Ask any group of people what the most important element of a story is and you are guaranteed to incite disagreement. There can be no definitive consensus because the candidates are many: Characters, Setting, Prose, Theming, Voice, you name it. For my part, the answer is all too easy. Plot, plot, plot. All the way.
Don’t get me wrong. I’m not claiming that the other elements are somehow substandard. You will pretty much need to nail them all if you want to be a good fiction author. And different authors, and different genres, and different stories will all have their own needs. Characters are arguably much more important for building long term brands. It’s difficult to imagine many fantasy and science-fiction universes getting far without their intricate worlds. But even in these cases, the plot carries the meat of the individual story. With that disclaimer out of the way, let me present my case for why plot trumps all.
Story elements like setting and characters are extremely important, but it is the plot that connects them. Strong characters sitting on the sofa watching television are not interesting. An overly preachy theme can be aggravating. An exceptional author voice can’t save a bland scene. All the individual threads of a story have no true strength or form until they are woven together into a cloth with a complex texture, color, and fit. No other elements dominate the moment to moment scenes and their interconnections as much as a plot does. This, really, is what defines the fabric of a story.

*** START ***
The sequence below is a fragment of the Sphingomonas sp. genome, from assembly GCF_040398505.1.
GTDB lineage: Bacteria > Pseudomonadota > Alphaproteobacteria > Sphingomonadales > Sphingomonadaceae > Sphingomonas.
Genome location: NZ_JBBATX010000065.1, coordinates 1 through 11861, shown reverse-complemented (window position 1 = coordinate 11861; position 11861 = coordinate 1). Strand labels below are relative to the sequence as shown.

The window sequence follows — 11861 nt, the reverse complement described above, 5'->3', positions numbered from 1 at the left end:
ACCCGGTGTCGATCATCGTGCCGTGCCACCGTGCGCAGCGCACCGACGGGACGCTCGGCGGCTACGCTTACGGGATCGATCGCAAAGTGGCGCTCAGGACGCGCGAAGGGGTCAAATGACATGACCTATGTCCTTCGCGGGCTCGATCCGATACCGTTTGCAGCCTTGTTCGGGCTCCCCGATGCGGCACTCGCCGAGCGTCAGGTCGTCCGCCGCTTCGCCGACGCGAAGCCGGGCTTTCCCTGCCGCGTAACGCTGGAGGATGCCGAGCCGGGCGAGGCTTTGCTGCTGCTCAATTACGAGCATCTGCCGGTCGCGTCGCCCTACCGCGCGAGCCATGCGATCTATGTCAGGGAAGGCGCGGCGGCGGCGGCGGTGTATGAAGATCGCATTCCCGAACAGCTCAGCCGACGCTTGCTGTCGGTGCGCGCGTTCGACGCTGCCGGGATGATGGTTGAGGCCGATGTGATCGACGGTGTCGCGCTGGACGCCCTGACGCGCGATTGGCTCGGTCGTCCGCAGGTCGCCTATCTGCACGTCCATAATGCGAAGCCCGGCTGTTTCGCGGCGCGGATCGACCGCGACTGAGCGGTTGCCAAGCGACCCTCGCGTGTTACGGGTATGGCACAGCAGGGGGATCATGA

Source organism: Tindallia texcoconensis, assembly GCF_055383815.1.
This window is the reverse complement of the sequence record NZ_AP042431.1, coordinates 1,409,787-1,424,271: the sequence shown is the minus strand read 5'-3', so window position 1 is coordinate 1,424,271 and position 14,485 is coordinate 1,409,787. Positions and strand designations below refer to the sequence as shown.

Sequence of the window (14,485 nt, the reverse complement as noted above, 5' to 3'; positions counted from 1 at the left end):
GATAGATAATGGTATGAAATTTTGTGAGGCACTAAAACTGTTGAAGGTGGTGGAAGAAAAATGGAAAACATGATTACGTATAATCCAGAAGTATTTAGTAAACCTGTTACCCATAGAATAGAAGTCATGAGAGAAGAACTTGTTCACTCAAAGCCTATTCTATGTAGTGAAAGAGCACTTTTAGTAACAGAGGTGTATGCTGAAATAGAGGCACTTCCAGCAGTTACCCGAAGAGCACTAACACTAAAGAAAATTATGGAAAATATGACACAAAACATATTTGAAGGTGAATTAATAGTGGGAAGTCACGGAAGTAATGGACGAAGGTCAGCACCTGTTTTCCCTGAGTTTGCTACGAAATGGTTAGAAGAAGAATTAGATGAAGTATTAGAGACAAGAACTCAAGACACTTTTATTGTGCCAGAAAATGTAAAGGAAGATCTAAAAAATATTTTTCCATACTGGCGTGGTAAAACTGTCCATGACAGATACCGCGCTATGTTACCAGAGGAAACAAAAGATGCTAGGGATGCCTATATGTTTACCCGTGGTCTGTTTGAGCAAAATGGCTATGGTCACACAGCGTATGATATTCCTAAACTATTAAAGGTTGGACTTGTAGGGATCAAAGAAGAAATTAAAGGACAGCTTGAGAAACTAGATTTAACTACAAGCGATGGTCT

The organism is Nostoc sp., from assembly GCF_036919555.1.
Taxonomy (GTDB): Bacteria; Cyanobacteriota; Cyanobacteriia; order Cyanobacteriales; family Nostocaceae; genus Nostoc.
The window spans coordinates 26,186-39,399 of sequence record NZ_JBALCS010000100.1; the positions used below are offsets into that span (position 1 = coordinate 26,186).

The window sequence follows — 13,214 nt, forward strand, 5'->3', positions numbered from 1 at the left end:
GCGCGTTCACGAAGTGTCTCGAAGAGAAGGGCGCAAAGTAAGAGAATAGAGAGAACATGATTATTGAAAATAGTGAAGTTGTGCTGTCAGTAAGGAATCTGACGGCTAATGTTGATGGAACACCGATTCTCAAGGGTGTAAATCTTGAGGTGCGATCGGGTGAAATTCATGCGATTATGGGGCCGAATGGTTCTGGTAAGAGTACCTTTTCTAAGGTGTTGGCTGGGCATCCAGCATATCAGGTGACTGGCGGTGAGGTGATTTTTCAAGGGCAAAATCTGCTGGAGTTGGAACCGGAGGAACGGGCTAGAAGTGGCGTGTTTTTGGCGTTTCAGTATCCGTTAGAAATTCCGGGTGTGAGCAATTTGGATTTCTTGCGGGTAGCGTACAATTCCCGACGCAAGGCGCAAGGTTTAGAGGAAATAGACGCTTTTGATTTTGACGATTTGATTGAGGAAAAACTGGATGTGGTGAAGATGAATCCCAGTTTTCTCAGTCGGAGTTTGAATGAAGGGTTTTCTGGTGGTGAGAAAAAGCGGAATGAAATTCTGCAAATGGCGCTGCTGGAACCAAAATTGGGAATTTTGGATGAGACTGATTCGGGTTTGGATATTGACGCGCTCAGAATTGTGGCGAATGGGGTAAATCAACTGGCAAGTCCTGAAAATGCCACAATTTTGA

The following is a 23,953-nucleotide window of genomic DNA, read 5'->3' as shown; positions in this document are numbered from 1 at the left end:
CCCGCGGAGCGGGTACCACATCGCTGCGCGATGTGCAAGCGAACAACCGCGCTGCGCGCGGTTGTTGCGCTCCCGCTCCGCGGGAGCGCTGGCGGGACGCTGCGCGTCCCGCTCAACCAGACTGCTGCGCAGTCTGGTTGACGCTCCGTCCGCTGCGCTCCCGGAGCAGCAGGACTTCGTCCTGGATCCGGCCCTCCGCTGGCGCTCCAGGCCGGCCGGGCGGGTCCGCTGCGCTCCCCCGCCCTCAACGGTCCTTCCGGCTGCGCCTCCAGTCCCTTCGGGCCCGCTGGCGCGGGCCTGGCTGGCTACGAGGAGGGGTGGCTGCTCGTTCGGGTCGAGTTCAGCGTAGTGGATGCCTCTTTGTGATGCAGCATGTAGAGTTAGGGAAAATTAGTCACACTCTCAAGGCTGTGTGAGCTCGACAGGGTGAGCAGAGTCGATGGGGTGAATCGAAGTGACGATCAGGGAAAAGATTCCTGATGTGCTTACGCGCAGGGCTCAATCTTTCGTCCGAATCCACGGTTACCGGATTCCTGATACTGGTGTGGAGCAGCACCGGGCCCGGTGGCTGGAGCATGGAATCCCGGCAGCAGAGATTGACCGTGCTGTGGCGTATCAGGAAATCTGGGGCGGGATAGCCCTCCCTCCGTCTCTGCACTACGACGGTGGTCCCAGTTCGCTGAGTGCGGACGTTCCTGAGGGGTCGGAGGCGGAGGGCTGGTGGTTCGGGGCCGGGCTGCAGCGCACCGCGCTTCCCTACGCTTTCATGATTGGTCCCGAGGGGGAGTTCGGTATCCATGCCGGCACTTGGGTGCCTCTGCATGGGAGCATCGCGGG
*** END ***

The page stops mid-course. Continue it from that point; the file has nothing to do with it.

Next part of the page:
Here’s a question. Did you like The Matrix 1 but not The Matrix 3? Why was that? The characters and the setting were the same. For many people, they were turned off because of the events of the story.
While it’s true that misuse of any of these major elements can damage a story’s appeal, bad plotting consistently sinks projects or otherwise renders them disappointing. Ever watched a sci-fi movie that had a cool trailer, stunning visual effects, an imaginative world, and even a great lead actor? Have you ever been disappointed at the end of the viewing experience, wondering just how everything went wrong?
Don’t always give your audience what they expect, but give them what they want.
It’s likely that the plot had a part in that. If you liked the spaceships and the characters but just wished all the events played out differently, then a different plot could have given you a better movie. If you enjoyed the scares and odd moments but found the ending explanation for them lacking, then you probably felt cheated.
Plots are contracts with readers. Expectations are set from previews or trailers, opening scenes, and all conflicts. Wrapping all of these loose ends up is a recipe for satisfying a hungry audience. Don’t always give your audience what they expect, but give them what they want.
Plot Centric and Proud
Next time you have strong feelings about a piece of fiction, think about the source of your opinion. Sure, maybe the main character is annoying because they talk too much, or they aren’t funny. Many the fantasy world is filled with wonder. In these cases, the strengths and weaknesses are usually very easy to identify. But what if the more immediate elements of the story appear fine on the surface and you can’t quite place what makes the fiction special (or not)?
Examine the plot closely, and you will have your answer.
Resting in every crevice of every book are the gears that turn each page, endlessly driving towards the end. These sometimes invisible machinations are where stories truly rise or fall.